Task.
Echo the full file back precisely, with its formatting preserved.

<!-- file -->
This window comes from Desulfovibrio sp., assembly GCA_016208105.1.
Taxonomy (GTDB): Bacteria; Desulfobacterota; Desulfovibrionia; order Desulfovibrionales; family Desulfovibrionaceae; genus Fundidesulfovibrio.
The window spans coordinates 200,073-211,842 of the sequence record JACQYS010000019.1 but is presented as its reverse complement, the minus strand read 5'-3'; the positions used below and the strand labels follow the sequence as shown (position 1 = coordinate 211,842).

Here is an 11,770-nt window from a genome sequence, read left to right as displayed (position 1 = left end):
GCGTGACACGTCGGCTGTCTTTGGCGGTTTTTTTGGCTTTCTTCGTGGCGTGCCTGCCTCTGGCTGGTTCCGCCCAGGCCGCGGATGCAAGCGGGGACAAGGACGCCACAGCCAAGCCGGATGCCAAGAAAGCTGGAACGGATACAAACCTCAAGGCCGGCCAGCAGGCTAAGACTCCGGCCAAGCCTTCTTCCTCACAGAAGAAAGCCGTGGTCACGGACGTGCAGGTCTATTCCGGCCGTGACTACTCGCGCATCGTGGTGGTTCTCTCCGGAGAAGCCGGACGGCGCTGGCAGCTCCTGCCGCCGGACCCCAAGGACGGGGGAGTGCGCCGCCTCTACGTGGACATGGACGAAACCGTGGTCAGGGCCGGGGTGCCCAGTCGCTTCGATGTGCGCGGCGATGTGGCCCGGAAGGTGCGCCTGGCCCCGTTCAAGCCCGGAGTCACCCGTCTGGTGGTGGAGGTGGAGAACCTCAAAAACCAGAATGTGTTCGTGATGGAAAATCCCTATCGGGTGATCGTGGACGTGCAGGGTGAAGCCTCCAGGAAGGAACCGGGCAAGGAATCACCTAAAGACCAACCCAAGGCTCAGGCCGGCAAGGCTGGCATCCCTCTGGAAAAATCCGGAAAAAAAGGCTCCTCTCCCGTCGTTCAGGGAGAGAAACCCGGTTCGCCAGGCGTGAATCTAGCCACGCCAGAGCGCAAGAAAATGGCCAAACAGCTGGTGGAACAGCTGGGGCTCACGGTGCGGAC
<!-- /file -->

This window comes from Desulfovibrio sp., assembly GCA_016208105.1.
Taxonomy (GTDB): Bacteria; Desulfobacterota; Desulfovibrionia; order Desulfovibrionales; family Desulfovibrionaceae; genus Fundidesulfovibrio.
The window spans coordinates 200,073-211,842 of the sequence record JACQYS010000019.1 but is presented as its reverse complement, the minus strand read 5'-3'; the positions used below and the strand labels follow the sequence as shown (position 1 = coordinate 211,842).

Here is an 11,770-nt window from a genome sequence, read left to right as displayed (position 1 = left end):
GCGTGACACGTCGGCTGTCTTTGGCGGTTTTTTTGGCTTTCTTCGTGGCGTGCCTGCCTCTGGCTGGTTCCGCCCAGGCCGCGGATGCAAGCGGGGACAAGGACGCCACAGCCAAGCCGGATGCCAAGAAAGCTGGAACGGATACAAACCTCAAGGCCGGCCAGCAGGCTAAGACTCCGGCCAAGCCTTCTTCCTCACAGAAGAAAGCCGTGGTCACGGACGTGCAGGTCTATTCCGGCCGTGACTACTCGCGCATCGTGGTGGTTCTCTCCGGAGAAGCCGGACGGCGCTGGCAGCTCCTGCCGCCGGACCCCAAGGACGGGGGAGTGCGCCGCCTCTACGTGGACATGGACGAAACCGTGGTCAGGGCCGGGGTGCCCAGTCGCTTCGATGTGCGCGGCGATGTGGCCCGGAAGGTGCGCCTGGCCCCGTTCAAGCCCGGAGTCACCCGTCTGGTGGTGGAGGTGGAGAACCTCAAAAACCAGAATGTGTTCGTGATGGAAAATCCCTATCGGGTGATCGTGGACGTGCAGGGTGAAGCCTCCAGGAAGGAACCGGGCAAGGAATCACCTAAAGACCAACCCAAGGCTCAGGCCGGCAAGGCTGGCATCCCTCTGGAAAAATCCGGAAAAAAAGGCTCCTCTCCCGTCGTTCAGGGAGAGAAACCCGGTTCGCCAGGCGTGAATCTAGCCACGCCAGAGCGCAAGAAAATGGCCAAACAGCTGGTGGAACAGCTGGGGCTCACGGTGCGGAC